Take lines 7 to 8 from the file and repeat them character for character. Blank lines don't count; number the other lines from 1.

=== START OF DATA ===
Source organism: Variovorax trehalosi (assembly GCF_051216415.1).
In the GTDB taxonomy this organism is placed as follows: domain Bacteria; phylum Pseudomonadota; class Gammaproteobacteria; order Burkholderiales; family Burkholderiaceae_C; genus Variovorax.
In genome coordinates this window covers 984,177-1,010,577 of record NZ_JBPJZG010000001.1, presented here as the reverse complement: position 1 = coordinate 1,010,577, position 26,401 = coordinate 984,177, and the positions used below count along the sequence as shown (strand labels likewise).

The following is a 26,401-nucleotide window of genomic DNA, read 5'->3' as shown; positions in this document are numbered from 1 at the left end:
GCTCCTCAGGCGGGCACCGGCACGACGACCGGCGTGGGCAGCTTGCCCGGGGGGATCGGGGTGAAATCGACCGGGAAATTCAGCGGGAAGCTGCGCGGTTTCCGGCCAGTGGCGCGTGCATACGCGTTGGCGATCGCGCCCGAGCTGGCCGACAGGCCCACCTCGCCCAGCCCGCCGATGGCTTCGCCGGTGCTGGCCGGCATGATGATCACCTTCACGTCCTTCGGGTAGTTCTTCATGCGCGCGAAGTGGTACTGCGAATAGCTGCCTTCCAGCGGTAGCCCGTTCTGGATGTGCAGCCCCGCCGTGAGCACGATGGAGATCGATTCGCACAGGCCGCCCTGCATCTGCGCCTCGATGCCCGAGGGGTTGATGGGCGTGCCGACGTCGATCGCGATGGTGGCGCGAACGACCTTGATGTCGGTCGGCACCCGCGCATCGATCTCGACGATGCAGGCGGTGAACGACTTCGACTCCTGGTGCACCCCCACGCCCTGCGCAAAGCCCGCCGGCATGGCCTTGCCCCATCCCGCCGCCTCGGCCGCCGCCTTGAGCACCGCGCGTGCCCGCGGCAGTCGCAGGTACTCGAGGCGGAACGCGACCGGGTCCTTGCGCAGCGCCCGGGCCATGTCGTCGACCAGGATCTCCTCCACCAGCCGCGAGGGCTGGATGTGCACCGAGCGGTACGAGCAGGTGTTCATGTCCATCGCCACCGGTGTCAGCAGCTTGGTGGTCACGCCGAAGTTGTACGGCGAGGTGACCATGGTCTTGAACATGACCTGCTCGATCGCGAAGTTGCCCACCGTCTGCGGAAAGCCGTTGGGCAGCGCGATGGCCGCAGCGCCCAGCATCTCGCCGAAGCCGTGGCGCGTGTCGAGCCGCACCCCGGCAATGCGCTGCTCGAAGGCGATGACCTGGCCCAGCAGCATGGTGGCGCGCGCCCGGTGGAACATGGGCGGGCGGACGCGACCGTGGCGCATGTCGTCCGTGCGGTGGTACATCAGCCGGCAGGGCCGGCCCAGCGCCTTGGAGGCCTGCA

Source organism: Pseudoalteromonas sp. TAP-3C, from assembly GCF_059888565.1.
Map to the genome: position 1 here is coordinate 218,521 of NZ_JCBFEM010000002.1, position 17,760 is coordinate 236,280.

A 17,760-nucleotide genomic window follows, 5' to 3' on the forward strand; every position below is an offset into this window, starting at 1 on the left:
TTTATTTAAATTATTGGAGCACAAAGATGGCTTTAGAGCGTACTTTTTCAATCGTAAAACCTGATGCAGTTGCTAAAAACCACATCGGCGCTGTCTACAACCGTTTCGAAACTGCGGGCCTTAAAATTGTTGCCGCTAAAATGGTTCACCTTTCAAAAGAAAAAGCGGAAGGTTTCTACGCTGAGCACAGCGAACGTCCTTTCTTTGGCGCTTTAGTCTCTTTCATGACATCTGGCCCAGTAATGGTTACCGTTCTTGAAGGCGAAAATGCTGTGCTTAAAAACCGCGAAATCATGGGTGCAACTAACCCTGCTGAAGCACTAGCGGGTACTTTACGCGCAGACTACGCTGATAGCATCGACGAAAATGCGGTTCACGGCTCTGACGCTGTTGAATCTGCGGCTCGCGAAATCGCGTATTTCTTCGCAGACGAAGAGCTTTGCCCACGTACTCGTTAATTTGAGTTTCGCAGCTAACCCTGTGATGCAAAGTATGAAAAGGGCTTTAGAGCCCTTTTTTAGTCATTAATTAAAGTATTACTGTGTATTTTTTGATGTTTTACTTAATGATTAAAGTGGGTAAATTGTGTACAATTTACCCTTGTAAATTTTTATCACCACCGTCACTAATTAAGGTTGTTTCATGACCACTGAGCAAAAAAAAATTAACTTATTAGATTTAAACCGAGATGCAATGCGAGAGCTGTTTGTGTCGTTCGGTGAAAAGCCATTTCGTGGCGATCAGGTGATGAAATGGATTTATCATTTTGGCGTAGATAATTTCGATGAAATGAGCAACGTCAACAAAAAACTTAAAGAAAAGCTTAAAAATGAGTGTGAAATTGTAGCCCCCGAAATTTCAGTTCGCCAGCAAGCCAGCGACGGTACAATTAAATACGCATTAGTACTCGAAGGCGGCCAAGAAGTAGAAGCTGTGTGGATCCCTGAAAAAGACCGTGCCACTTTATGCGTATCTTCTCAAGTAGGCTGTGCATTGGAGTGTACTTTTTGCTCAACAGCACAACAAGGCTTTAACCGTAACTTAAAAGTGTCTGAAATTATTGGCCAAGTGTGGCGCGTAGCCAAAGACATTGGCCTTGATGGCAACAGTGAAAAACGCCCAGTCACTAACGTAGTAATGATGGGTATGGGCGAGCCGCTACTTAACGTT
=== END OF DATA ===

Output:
Map to the genome: position 1 here is coordinate 218,521 of NZ_JCBFEM010000002.1, position 17,760 is coordinate 236,280.

A 17,760-nucleotide genomic window follows, 5' to 3' on the forward strand; every position below is an offset into this window, starting at 1 on the left: